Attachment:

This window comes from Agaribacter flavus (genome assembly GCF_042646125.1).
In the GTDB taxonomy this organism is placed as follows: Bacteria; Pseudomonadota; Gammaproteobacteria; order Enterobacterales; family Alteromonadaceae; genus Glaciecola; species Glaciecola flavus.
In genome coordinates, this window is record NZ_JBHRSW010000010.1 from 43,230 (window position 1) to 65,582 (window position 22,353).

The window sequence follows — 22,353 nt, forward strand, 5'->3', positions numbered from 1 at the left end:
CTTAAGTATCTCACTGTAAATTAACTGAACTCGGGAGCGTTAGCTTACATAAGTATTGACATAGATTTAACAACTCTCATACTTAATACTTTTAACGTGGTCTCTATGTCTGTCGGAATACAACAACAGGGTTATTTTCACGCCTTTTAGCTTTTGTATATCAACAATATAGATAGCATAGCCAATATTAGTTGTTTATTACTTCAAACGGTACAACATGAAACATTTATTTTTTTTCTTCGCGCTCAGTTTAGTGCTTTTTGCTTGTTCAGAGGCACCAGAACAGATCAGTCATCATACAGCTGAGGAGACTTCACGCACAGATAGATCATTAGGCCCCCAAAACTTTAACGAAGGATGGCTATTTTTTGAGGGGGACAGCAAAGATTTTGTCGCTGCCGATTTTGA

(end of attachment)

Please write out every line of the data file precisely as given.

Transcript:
This window comes from Agaribacter flavus (genome assembly GCF_042646125.1).
In the GTDB taxonomy this organism is placed as follows: Bacteria; Pseudomonadota; Gammaproteobacteria; order Enterobacterales; family Alteromonadaceae; genus Glaciecola; species Glaciecola flavus.
In genome coordinates, this window is record NZ_JBHRSW010000010.1 from 43,230 (window position 1) to 65,582 (window position 22,353).

The window sequence follows — 22,353 nt, forward strand, 5'->3', positions numbered from 1 at the left end:
CTTAAGTATCTCACTGTAAATTAACTGAACTCGGGAGCGTTAGCTTACATAAGTATTGACATAGATTTAACAACTCTCATACTTAATACTTTTAACGTGGTCTCTATGTCTGTCGGAATACAACAACAGGGTTATTTTCACGCCTTTTAGCTTTTGTATATCAACAATATAGATAGCATAGCCAATATTAGTTGTTTATTACTTCAAACGGTACAACATGAAACATTTATTTTTTTTCTTCGCGCTCAGTTTAGTGCTTTTTGCTTGTTCAGAGGCACCAGAACAGATCAGTCATCATACAGCTGAGGAGACTTCACGCACAGATAGATCATTAGGCCCCCAAAACTTTAACGAAGGATGGCTATTTTTTGAGGGGGACAGCAAAGATTTTGTCGCTGCCGATTTTGA